If you are about to write a law dissertation but finding it difficult to start, this article outlines what is expected of you. It will also see you through this academic work’s nitty-gritty by providing an overview of the form the completed work should take. Also, students may be able to avoid some of the challenges associated with writing a dissertation.
The initial stage
Before you start writing the dissertation, it is always wise to meet up with your supervisor to discuss the project. This meeting can serve varied purposes including, helping you to know the extent a dissertation can go, the topics you can explore, the rules/guidelines of your department. It is the appropriate time to discuss your proposed topic, even before you start to research. In going for such a meeting, you should be fully prepared to table out your initial challenges or misconceptions relating to the dissertation.
Writing the proposal
Every student is mandated to submit a dissertation proposal for acceptance before going on with the main project. The proposal serves as a blueprint of the form your dissertation would take. It is similar to the actual project in terms of the chapters but with limited content, mostly around 2500 to 3000 words. However, every piece of information you put out here can later be incorporated into the main work. In case you need a grant or funding for the project, the proposal is what the funders would use to assess its viability.
Embarking on a research
It is no room for hearsay or speculations when writing a dissertation. Everything you include in this academic work must be factual and research-based. Be in known the extent of research required for your dissertation and start as soon as possible before you start battling with deadlines. If you have a shorter space to complete your study, it is better to change the topic for a more favorable or less time-consuming one than doing a shoddy job.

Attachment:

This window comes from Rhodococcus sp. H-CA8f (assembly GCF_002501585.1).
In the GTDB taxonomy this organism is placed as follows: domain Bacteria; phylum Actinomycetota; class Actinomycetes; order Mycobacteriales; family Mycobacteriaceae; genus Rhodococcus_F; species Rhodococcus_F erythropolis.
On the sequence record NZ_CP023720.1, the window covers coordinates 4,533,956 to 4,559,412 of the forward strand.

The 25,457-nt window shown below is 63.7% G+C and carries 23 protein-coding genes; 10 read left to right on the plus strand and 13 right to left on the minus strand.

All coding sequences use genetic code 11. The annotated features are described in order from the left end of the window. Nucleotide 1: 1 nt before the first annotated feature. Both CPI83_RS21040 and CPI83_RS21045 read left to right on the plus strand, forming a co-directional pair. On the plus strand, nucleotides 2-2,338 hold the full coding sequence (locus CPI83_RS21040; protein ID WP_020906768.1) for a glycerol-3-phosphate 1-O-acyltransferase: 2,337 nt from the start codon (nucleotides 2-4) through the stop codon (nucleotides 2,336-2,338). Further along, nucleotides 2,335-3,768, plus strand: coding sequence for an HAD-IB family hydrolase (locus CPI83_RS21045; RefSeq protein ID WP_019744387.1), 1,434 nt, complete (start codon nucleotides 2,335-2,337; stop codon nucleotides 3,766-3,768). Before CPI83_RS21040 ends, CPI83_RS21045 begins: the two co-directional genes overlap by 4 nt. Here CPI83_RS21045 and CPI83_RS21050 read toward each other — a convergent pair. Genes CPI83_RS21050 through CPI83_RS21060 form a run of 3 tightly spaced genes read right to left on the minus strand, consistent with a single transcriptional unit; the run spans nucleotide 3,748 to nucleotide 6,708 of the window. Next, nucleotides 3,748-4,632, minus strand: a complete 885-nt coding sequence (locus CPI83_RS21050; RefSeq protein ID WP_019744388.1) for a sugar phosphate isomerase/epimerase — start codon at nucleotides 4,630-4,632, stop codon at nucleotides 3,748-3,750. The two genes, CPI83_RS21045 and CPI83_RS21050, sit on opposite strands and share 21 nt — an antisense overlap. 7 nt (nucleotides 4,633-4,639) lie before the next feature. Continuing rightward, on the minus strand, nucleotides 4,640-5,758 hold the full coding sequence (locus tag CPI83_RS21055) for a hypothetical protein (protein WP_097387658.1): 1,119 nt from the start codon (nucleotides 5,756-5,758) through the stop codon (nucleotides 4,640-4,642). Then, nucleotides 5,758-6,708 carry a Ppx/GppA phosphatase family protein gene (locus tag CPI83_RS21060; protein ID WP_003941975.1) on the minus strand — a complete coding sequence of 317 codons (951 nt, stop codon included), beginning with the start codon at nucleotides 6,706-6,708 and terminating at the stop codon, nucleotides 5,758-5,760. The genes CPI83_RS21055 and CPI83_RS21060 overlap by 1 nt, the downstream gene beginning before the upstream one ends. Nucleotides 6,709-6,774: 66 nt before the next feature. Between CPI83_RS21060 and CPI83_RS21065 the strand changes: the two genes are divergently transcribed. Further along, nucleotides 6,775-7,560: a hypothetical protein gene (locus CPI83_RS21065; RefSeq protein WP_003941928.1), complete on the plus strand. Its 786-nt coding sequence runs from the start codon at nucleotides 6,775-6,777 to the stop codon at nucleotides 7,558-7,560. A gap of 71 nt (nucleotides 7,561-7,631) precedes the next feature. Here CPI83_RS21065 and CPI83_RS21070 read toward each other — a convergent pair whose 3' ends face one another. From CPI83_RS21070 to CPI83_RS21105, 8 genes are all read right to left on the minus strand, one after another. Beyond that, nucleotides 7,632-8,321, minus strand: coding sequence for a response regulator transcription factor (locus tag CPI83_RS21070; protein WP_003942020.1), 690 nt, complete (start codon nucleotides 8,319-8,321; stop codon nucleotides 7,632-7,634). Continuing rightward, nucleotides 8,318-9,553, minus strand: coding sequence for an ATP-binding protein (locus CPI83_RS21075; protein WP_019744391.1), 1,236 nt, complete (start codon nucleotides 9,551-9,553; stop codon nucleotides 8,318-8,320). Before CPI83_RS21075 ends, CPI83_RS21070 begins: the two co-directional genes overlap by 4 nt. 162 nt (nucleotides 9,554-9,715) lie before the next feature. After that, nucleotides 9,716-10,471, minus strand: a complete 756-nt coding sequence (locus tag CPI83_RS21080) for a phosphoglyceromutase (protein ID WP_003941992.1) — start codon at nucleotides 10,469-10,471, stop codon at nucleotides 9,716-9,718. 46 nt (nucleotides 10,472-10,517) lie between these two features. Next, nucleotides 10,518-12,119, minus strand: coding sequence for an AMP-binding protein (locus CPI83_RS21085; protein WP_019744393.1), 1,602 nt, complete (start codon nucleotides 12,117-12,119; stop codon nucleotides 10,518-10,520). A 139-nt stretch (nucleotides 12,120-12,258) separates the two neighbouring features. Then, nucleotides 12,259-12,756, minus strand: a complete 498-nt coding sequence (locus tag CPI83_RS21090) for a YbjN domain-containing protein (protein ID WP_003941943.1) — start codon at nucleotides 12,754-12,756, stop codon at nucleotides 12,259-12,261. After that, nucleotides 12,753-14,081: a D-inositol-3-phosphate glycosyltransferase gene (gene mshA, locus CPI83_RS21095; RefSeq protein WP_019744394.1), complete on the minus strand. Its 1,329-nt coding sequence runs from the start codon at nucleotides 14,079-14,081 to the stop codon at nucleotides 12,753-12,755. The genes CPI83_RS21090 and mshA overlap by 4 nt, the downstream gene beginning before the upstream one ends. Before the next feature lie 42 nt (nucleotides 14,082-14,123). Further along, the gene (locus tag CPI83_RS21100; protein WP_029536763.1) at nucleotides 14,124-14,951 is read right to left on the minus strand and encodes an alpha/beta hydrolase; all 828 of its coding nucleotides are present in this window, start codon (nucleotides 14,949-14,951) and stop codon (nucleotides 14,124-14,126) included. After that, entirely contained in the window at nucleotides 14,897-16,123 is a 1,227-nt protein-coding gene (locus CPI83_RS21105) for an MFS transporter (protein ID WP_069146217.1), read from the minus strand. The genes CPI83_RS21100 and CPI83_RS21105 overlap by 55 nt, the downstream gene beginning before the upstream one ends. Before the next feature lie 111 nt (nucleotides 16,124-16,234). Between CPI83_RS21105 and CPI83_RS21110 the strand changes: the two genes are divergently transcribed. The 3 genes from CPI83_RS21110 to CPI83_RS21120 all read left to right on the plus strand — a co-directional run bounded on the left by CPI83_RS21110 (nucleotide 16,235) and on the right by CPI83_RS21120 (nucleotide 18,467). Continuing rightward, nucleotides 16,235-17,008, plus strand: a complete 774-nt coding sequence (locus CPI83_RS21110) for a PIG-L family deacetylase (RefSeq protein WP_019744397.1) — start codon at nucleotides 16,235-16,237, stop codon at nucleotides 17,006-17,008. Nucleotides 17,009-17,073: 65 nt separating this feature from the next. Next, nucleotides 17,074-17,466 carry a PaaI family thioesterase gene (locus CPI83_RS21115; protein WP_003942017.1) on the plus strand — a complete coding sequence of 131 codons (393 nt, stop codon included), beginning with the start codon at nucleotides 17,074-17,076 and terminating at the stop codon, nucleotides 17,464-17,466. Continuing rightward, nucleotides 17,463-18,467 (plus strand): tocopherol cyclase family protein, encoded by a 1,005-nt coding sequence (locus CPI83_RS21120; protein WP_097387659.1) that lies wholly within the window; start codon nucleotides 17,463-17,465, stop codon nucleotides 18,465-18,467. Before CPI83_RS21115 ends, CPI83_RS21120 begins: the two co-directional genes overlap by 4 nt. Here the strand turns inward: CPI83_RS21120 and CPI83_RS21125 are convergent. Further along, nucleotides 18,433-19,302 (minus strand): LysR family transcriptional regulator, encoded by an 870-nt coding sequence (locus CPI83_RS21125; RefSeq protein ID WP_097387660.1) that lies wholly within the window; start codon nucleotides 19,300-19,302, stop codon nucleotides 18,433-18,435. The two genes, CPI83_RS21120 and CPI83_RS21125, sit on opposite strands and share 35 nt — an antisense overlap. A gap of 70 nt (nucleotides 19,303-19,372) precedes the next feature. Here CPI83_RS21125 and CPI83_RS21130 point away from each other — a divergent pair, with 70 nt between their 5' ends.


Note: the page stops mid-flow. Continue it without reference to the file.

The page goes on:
Chapters of your dissertation
Your dissertation should comprise of five main chapters:
The introduction section sets the stage for the project. It sets out to introduce your topic briefly but should be very informative. Anyone who reads the introduction should know the purpose of the dissertation and what it entails. Secondly, it should have a hook that would trigger the reader to read more and set a clear objective for the research.
- Literature review
On what basis are you conducting this research? What is the exciting hypothesis you wish to challenge or add on to? Are there some gaps in the existing study you want to bridge? This is the purpose the literature review serves. In the literature review, you set your task on existing research and then develop something new or contrary.
The methodology section tells the readers the methods you employ during the research. It could be a challenging aspect of the entire research work as it could be complicated. Are you resorting to qualitative or quantitative research methodology? Does your project require you to use both methods? It can be difficult for students to determine how the process used affected the outlook of their work.
- Results and discussion
This is where you present the data used to achieve the result you obtained. In order words, this chapter brings to bear the facts used to gain the results relating to the research objectives.
The conclusion summarizes the entire project in a few paragraphs. It highlights the most significant aspects of the dissertation. It sums up the results and tells readers whether the objectives were achieved or not. It then goes on to propose recommendations for further research.